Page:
Tag Archives: Security

How to mimic a wildcard search on Always Encrypted columns with Entity Framework


The title of this post should have been “How to implement wildcard search functionality with Always Encrypted, make deterministic encryption safer, and load initial data using SqlBulkInsert”, but as you understand, that’s just too long for a title.

A number of years ago I built a web application with “Always Encrypted” as VARBINARY columns, before Microsoft offered this feature out of the SQL Server Box. So in case the database server would be compromised by hackers, no client details could be revealed.

Just like Microsoft my Data Access Layer, built in .NET did the encryption and decryption, transparent for other code that accessed it. And I had the same challenge how to search on encrypted columns.

So with (maybe more than average) interest I was looking forward to know how the Always Encrypted feature of SQL Server 2016 works.

The full article is posted on SQLShack.com, so you can read further there ..

Free download: Blog Yearbook 2016

I have made a compilation of all my blog posts of the past year, and it was more work than you would think.
Especially because it also contains a non-published new article.

After filling in the form you can download the e-book for free.

I promise you the following:

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(c) 2016 hansmichiels.com – Do not steal the contents – spread the link instead – thank you.

Using sensitive parameters (SSIS Series)


Change log

Date Changes
27 August, 2017 Alan brought to my attention that the sensitive value might get exposed in the log. And yes, he was right. I found out that the Raise Change Event (value True) caused this, so I put it to False. Then everything still worked and the sensitive value was not exposed via the log. So the changed advice is to leave Raise Change Event on False for the variable containing the plain value of the sensitive parameter.


This time I want to tell something about the use of sensitive parameters. Passwords, connection strings, anything that is .. uhm .. sensitive.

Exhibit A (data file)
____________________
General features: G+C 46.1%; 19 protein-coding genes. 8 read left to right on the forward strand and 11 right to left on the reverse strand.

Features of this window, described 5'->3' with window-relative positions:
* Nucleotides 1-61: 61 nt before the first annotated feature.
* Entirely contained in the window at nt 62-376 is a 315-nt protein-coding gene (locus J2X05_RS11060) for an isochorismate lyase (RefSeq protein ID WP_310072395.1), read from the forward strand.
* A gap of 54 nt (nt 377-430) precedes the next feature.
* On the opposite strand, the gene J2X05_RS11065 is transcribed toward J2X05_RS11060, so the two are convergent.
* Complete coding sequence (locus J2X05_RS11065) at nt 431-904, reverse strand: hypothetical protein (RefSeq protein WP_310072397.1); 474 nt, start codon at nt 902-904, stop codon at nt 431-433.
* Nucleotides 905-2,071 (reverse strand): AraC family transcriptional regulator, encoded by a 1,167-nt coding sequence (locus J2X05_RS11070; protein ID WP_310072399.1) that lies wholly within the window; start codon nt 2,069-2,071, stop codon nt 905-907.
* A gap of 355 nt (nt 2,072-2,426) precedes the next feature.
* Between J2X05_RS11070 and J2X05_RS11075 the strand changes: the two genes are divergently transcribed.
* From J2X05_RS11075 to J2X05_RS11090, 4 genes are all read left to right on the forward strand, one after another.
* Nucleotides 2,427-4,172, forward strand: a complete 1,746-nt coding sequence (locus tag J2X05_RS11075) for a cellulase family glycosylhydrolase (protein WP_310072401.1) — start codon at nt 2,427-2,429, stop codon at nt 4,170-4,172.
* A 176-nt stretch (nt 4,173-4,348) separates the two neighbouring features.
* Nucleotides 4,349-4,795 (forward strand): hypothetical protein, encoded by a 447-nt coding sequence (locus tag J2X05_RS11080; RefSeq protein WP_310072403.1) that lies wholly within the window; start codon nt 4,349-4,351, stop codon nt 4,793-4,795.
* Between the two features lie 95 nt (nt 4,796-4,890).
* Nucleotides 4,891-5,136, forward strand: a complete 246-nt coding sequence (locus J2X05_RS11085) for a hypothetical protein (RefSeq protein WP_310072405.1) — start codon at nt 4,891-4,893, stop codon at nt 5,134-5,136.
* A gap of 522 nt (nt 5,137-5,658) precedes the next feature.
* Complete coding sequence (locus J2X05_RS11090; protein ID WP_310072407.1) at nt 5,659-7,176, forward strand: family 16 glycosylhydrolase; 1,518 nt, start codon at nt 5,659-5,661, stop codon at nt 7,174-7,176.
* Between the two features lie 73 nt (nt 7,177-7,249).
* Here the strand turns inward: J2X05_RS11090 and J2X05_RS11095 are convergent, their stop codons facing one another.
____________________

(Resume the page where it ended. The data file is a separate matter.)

SSIS Package Parameters and Environment variables can hold sensitive values, like passwords, connection strings and so on. You do not want these to be seen by people who are not authorized to have access to this information.


First I want to give a *short* intro on how (not) to save sensitive parameters in SSIS.
There are several options which are explained enough on other internet sites:

  • DontSaveSensitive
  • EncryptSensitiveWithUserKey
  • EncryptSensitiveWithPassword
  • EncryptAllWithPassword
  • EncryptAllWithUserKey

My opinion on those options:

  • When you use a *WithUserKey value, you might get into trouble when someone else from the development team wants to work on a SSIS Package.
  • When you use a *WithPassword value, you have to type (or paste) the password every time you open the package in Visual Studio. I personally really disklike that.
  • But more important, why would you care about saving the sensitive data at all? Thinking about professional SSIS package development, you would not want sensitive data like passwords and connection strings hard coded in the package anyway, while you can simply configure your packages from environment variables as explained in two of my earlier blog posts. So, as you might guess, DontSaveSensitive is my favorite option.